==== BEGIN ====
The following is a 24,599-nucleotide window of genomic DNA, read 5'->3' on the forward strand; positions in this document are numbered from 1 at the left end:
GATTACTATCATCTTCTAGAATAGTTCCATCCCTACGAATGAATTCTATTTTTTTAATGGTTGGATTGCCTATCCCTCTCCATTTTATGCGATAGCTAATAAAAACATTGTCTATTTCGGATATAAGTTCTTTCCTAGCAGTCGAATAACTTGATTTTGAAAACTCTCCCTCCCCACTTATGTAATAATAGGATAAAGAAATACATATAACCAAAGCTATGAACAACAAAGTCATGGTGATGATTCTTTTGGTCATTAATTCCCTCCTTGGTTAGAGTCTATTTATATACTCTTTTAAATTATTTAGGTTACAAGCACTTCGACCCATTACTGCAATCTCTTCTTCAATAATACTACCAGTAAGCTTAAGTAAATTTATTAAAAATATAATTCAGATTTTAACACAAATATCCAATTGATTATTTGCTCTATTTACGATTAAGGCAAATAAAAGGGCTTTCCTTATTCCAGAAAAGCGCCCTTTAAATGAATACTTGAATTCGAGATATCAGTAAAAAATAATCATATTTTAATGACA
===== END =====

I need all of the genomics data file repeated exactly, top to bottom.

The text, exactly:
The following is a 24,599-nucleotide window of genomic DNA, read 5'->3' on the forward strand; positions in this document are numbered from 1 at the left end:
GATTACTATCATCTTCTAGAATAGTTCCATCCCTACGAATGAATTCTATTTTTTTAATGGTTGGATTGCCTATCCCTCTCCATTTTATGCGATAGCTAATAAAAACATTGTCTATTTCGGATATAAGTTCTTTCCTAGCAGTCGAATAACTTGATTTTGAAAACTCTCCCTCCCCACTTATGTAATAATAGGATAAAGAAATACATATAACCAAAGCTATGAACAACAAAGTCATGGTGATGATTCTTTTGGTCATTAATTCCCTCCTTGGTTAGAGTCTATTTATATACTCTTTTAAATTATTTAGGTTACAAGCACTTCGACCCATTACTGCAATCTCTTCTTCAATAATACTACCAGTAAGCTTAAGTAAATTTATTAAAAATATAATTCAGATTTTAACACAAATATCCAATTGATTATTTGCTCTATTTACGATTAAGGCAAATAAAAGGGCTTTCCTTATTCCAGAAAAGCGCCCTTTAAATGAATACTTGAATTCGAGATATCAGTAAAAAATAATCATATTTTAATGACA